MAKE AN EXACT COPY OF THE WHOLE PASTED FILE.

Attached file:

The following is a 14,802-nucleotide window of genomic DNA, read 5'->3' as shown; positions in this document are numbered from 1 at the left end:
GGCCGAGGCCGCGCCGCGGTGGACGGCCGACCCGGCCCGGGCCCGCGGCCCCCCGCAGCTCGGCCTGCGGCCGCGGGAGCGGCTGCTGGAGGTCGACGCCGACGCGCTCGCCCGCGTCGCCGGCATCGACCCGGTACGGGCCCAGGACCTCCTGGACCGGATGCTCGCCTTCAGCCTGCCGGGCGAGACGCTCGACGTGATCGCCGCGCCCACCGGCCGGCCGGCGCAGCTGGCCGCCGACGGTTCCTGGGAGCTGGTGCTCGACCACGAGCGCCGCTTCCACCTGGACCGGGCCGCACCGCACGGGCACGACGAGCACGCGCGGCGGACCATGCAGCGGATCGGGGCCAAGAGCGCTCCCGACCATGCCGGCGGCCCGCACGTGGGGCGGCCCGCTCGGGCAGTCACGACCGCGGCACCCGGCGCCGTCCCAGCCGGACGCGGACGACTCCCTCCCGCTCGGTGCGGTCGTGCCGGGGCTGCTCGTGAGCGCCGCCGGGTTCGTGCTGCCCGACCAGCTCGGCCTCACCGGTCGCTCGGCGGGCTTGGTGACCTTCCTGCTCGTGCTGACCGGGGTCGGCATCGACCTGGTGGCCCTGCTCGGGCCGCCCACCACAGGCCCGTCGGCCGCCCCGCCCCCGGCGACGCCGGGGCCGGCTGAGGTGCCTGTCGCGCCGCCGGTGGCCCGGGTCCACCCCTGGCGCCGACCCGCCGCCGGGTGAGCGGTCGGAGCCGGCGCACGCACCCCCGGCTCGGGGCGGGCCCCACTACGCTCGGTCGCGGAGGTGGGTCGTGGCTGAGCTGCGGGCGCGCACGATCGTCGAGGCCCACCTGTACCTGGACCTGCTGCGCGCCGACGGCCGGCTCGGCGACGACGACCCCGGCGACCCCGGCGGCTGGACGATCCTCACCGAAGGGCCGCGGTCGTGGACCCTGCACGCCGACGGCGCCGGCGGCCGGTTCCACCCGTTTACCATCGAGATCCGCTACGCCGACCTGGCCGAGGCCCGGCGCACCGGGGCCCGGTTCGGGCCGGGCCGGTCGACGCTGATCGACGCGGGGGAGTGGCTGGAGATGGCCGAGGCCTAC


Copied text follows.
The following is a 14,802-nucleotide window of genomic DNA, read 5'->3' as shown; positions in this document are numbered from 1 at the left end:
GGCCGAGGCCGCGCCGCGGTGGACGGCCGACCCGGCCCGGGCCCGCGGCCCCCCGCAGCTCGGCCTGCGGCCGCGGGAGCGGCTGCTGGAGGTCGACGCCGACGCGCTCGCCCGCGTCGCCGGCATCGACCCGGTACGGGCCCAGGACCTCCTGGACCGGATGCTCGCCTTCAGCCTGCCGGGCGAGACGCTCGACGTGATCGCCGCGCCCACCGGCCGGCCGGCGCAGCTGGCCGCCGACGGTTCCTGGGAGCTGGTGCTCGACCACGAGCGCCGCTTCCACCTGGACCGGGCCGCACCGCACGGGCACGACGAGCACGCGCGGCGGACCATGCAGCGGATCGGGGCCAAGAGCGCTCCCGACCATGCCGGCGGCCCGCACGTGGGGCGGCCCGCTCGGGCAGTCACGACCGCGGCACCCGGCGCCGTCCCAGCCGGACGCGGACGACTCCCTCCCGCTCGGTGCGGTCGTGCCGGGGCTGCTCGTGAGCGCCGCCGGGTTCGTGCTGCCCGACCAGCTCGGCCTCACCGGTCGCTCGGCGGGCTTGGTGACCTTCCTGCTCGTGCTGACCGGGGTCGGCATCGACCTGGTGGCCCTGCTCGGGCCGCCCACCACAGGCCCGTCGGCCGCCCCGCCCCCGGCGACGCCGGGGCCGGCTGAGGTGCCTGTCGCGCCGCCGGTGGCCCGGGTCCACCCCTGGCGCCGACCCGCCGCCGGGTGAGCGGTCGGAGCCGGCGCACGCACCCCCGGCTCGGGGCGGGCCCCACTACGCTCGGTCGCGGAGGTGGGTCGTGGCTGAGCTGCGGGCGCGCACGATCGTCGAGGCCCACCTGTACCTGGACCTGCTGCGCGCCGACGGCCGGCTCGGCGACGACGACCCCGGCGACCCCGGCGGCTGGACGATCCTCACCGAAGGGCCGCGGTCGTGGACCCTGCACGCCGACGGCGCCGGCGGCCGGTTCCACCCGTTTACCATCGAGATCCGCTACGCCGACCTGGCCGAGGCCCGGCGCACCGGGGCCCGGTTCGGGCCGGGCCGGTCGACGCTGATCGACGCGGGGGAGTGGCTGGAGATGGCCGAGGCCTAC